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 ;; a 
  (lambda (n)  
    ((lambda (fib) 
       (fib fib n)) 
     (lambda (f n) 
       (cond ((= n 0) 0) 
             ((= n 1) 1) 
             (else (+ (f f (- n 2)) (f f (- n 1)))))))) 
 ;; b. filling the box as sequence: 
 ev? od? (- n 1) 
 ev? od? (- n 1) 


 ;; a  
 ; this fib procedure uses the iterative version of fib. 
 ((lambda (n) 
    ((lambda (fib) 
       (fib fib 1 0 n)) 
     (lambda (fib a b count) 
       (if (= count 0) 
           (fib fib (+ a b) a (- count 1)))))) 


As suspected from the recursive process minus recursive function, and confirmed through the footnote, this is a rather roundabout example of Haskell Curry's famous Y Combinator.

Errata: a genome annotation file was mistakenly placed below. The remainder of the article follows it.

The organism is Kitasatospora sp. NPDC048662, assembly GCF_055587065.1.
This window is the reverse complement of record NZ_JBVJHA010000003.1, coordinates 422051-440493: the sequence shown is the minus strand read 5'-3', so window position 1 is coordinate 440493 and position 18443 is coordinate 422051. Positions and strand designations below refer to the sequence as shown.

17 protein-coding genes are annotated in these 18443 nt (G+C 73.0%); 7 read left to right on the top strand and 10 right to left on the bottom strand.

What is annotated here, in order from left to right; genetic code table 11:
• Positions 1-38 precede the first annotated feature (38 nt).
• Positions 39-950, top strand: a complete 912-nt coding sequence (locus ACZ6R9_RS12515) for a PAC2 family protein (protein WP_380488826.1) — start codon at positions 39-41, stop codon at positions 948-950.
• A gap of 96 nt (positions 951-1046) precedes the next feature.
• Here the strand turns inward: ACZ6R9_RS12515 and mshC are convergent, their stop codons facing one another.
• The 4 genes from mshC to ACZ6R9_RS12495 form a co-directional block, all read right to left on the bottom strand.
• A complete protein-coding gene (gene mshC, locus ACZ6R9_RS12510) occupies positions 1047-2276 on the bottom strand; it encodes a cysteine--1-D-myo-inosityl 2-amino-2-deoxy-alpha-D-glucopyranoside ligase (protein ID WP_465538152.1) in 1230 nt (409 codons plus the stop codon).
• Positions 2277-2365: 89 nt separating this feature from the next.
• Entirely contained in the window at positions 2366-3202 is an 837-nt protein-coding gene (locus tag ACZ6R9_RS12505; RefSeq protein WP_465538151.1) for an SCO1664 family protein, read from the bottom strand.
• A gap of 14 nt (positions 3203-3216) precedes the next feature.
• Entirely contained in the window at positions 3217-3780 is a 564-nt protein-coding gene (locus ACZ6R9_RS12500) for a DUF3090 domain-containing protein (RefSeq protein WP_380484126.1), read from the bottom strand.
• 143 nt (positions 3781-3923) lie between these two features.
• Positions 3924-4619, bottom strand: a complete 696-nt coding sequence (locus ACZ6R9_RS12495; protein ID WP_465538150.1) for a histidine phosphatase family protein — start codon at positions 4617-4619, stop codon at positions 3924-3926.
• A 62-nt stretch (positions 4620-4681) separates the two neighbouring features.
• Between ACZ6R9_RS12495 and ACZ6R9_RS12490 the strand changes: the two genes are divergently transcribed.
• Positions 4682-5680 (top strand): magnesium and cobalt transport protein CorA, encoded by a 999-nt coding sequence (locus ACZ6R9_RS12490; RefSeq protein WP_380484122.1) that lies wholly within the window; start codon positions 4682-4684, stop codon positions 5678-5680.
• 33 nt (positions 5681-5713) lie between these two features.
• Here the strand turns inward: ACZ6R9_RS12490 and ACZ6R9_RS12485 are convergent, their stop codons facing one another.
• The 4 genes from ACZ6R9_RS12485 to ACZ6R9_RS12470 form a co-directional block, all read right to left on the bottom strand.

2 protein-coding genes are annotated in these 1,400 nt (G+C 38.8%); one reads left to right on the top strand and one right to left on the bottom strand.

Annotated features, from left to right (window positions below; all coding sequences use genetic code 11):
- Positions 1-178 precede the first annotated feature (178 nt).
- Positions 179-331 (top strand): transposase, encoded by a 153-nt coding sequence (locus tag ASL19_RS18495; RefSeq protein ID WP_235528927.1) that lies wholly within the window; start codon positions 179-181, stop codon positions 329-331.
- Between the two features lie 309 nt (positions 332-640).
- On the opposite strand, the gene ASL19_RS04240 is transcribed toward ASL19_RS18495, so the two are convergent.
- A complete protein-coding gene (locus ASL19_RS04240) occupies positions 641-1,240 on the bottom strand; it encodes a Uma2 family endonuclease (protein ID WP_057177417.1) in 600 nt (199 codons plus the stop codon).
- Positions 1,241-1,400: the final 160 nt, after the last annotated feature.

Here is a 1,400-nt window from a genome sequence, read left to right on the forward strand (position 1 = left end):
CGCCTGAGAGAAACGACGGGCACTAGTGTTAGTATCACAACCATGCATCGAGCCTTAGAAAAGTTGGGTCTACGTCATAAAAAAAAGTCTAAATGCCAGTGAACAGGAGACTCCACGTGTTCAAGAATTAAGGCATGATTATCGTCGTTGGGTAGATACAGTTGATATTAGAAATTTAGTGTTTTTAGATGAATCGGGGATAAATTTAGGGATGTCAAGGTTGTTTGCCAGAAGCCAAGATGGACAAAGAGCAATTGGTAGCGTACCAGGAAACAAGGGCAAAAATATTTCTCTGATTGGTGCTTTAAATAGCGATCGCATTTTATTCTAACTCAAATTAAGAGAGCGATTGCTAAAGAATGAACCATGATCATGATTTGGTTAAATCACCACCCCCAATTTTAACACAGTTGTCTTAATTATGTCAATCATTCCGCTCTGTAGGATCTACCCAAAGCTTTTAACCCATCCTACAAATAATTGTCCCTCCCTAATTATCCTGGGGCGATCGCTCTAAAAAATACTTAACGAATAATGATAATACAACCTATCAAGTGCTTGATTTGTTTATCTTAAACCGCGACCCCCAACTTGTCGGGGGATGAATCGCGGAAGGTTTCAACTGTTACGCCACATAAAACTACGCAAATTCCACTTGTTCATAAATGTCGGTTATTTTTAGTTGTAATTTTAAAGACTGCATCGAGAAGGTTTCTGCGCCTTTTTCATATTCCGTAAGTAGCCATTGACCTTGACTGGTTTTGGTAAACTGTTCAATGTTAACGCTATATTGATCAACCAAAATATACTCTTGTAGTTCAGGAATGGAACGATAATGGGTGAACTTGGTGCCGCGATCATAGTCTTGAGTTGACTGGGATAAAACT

I couldn't figure out what they were getting at with the even/odd example, but here's a clearer version of what's going on in the factorial example:

 ;non-recursive factorial function 
 (define fact-once 
    (lambda (f) 
      (lambda (n) 
        (if (= n 0) 
            (* n (f (- n 1))))))) 
 (define Y  
   (lambda (f) 
     ((lambda (x) (x x)) 
      (lambda (x) (f (lambda (y) ((x x) y))))))) 
 (define factorial (Y fact-once)) 
 (factorial 20)  ;=2432902008176640000 

@SophiaG, the odd? even? example is more sophisticated than a simple self-referential recursive function like fibonacci or factorial, since odd? and even? refer *to each other*, e.g. are *mutually* recursive. Hence, that example is neat because it shows that you can even create *mutually* recursive *sets* of functions without using define or letrec.

Btw the answer is this

 (define (f x) 
   ((lambda (even? odd?) 
      (even? even? odd? x)) ; note above 
    (lambda (ev? od? n) 
      (if (= n 0) true (od? ev? od? (- n 1)))) 
    (lambda (ev? od? n) 
      (if (= n 0) false (ev? ev? od? (- n 1))))))